WhatsApp mobile messaging service boasts one billion active monthly users

There are now over one billion active WhatsApp users, according to Facebook.

The Facebook-owned mobile messaging service is outperforming the company’s ‘Messenger’ mobile app, which has 800 million monthly users.

According to Facebook, around 42 billion messages and 250 million videos are being sent via WhatsApp every day.

WhatsApp, which was acquired by Facebook for $19bn (£11.4bn) in 2014, is the most successful messaging app worldwide.

WhatsApp logo
WhatsApp now has over 1 billion monthly active users.

However, it’s still lagging behind competitors in certain markets, such as China (where WeChat boasts 500 million users) and Japan (where Line is more popular messaging app).

Jack Kent, mobile analyst at IHS, was quoted by the BBC as saying: “There are big markets where WhatsApp isn’t the dominant player,”

Kent added: “WeChat in China has more than 500 million users, while Line is popular in Japan, and Kakao Talk is big in South Korea. But WhatsApp is certainly the most internationally successful.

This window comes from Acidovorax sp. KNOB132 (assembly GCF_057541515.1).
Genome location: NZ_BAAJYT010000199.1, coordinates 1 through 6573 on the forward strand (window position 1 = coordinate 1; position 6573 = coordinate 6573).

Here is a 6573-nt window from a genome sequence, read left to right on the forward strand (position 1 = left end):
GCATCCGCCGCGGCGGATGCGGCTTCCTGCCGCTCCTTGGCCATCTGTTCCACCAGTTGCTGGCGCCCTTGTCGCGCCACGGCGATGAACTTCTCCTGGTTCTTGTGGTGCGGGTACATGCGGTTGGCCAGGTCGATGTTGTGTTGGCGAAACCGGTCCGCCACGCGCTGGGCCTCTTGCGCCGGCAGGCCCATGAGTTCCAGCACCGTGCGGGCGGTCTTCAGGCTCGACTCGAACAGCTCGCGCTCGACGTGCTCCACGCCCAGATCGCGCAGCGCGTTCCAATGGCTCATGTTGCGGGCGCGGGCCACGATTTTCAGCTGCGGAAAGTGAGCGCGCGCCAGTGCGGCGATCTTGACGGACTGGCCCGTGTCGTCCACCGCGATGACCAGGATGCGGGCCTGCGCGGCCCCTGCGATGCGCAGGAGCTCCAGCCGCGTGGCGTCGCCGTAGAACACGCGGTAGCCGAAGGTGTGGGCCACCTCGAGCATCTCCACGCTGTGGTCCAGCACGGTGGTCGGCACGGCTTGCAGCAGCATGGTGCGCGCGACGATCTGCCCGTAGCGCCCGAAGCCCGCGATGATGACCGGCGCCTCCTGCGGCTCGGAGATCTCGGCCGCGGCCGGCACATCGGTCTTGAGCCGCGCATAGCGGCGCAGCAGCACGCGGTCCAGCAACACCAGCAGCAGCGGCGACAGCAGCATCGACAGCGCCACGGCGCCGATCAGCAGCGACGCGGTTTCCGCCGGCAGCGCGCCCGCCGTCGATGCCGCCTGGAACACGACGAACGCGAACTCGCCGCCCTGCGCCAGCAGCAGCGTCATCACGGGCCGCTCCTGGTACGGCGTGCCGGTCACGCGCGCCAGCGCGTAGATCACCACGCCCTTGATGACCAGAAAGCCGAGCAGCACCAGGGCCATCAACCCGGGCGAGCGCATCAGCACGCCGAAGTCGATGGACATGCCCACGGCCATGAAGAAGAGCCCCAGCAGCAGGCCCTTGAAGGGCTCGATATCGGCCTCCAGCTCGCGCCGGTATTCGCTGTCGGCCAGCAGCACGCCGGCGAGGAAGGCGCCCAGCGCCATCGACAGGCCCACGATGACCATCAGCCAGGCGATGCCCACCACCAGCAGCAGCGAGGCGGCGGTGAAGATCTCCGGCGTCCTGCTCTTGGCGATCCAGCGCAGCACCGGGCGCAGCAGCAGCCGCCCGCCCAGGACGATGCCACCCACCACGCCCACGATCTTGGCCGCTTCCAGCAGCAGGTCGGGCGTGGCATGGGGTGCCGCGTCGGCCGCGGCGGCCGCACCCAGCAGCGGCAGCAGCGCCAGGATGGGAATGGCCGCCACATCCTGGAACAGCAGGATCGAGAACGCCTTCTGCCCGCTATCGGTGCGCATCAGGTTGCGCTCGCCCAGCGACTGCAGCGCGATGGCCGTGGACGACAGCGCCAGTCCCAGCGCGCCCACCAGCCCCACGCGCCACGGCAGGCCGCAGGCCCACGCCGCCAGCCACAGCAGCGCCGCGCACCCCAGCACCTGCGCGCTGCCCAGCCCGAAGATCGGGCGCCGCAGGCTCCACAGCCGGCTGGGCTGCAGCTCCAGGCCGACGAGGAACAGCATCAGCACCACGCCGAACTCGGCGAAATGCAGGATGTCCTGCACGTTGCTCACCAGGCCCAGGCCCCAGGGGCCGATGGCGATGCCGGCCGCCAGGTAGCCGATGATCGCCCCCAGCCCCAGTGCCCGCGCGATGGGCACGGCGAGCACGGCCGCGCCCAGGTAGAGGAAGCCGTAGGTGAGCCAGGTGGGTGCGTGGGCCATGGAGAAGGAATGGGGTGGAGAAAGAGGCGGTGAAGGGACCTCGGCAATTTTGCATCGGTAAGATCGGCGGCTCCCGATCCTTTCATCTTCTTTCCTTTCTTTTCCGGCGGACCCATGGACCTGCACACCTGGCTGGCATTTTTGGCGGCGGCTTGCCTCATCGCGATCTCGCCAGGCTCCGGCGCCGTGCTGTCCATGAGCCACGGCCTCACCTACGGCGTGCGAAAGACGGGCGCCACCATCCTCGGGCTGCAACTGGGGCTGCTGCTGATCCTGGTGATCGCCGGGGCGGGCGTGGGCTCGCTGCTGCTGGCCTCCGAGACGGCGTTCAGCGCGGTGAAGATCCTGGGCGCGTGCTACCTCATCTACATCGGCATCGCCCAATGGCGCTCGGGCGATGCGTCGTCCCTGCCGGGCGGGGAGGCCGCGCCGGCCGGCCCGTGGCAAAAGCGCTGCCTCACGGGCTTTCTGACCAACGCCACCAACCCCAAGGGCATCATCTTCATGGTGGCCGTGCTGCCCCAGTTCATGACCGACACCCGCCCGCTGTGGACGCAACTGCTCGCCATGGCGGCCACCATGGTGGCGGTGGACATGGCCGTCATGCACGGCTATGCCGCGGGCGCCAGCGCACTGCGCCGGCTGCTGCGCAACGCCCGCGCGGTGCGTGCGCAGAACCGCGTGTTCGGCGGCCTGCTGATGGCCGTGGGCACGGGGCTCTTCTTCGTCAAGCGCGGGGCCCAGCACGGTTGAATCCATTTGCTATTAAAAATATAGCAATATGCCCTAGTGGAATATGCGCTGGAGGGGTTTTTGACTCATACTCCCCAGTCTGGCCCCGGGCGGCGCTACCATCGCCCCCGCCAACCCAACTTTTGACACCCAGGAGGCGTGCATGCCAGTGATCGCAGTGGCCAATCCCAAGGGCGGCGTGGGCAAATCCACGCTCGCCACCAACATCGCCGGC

“Part of that is down to its pure focus on communication, providing low cost chat that is very reliable.

“Other apps have focused on monetisation, games and stickers but WhatsApp’s appeal is that it is light on monetisation and it has now dropped its small annual fee completely.”



WhatsApp posted an update on its blog celebrating the 1 billion milestone.

“And yet, through all the progress we’ve made together over the last seven years, our mission has never changed. WhatsApp began as a simple idea: ensuring that anyone could stay in touch with family and friends anywhere on the planet, without costs or gimmicks standing in the way.

“So even as we celebrate this achievement, our focus remains the same. Every day, our team continues to work to improve WhatsApp’s speed, reliability, security and simplicity. We’re excited to see how far we’ve come. But now, it’s back to work – because we still have another 6 billion people to get on WhatsApp, and a long way left to go.”

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